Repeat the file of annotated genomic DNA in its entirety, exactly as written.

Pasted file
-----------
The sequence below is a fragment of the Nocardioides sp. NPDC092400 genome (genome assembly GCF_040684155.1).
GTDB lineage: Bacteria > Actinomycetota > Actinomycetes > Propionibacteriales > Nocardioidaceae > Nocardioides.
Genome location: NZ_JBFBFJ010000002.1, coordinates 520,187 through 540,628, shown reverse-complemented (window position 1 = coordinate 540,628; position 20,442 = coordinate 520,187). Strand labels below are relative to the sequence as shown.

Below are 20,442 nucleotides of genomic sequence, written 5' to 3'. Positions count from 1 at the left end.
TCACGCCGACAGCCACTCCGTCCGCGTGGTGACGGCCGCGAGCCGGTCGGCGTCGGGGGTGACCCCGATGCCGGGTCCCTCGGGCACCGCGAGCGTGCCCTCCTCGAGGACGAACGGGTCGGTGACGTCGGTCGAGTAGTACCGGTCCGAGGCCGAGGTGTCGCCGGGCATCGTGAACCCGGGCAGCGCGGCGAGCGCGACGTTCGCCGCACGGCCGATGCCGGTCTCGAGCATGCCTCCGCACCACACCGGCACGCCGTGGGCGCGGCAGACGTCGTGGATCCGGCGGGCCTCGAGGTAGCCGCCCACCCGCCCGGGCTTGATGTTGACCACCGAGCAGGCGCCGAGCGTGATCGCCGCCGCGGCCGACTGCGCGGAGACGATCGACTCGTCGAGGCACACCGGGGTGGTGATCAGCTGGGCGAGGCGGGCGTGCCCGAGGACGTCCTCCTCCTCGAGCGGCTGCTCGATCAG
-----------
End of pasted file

The sequence below is a fragment of the Nocardioides sp. NPDC092400 genome (genome assembly GCF_040684155.1).
GTDB lineage: Bacteria > Actinomycetota > Actinomycetes > Propionibacteriales > Nocardioidaceae > Nocardioides.
Genome location: NZ_JBFBFJ010000002.1, coordinates 520,187 through 540,628, shown reverse-complemented (window position 1 = coordinate 540,628; position 20,442 = coordinate 520,187). Strand labels below are relative to the sequence as shown.

Below are 20,442 nucleotides of genomic sequence, written 5' to 3'. Positions count from 1 at the left end.
TCACGCCGACAGCCACTCCGTCCGCGTGGTGACGGCCGCGAGCCGGTCGGCGTCGGGGGTGACCCCGATGCCGGGTCCCTCGGGCACCGCGAGCGTGCCCTCCTCGAGGACGAACGGGTCGGTGACGTCGGTCGAGTAGTACCGGTCCGAGGCCGAGGTGTCGCCGGGCATCGTGAACCCGGGCAGCGCGGCGAGCGCGACGTTCGCCGCACGGCCGATGCCGGTCTCGAGCATGCCTCCGCACCACACCGGCACGCCGTGGGCGCGGCAGACGTCGTGGATCCGGCGGGCCTCGAGGTAGCCGCCCACCCGCCCGGGCTTGATGTTGACCACCGAGCAGGCGCCGAGCGTGATCGCCGCCGCGGCCGACTGCGCGGAGACGATCGACTCGTCGAGGCACACCGGGGTGGTGATCAGCTGGGCGAGGCGGGCGTGCCCGAGGACGTCCTCCTCCTCGAGCGGCTGCTCGATCAG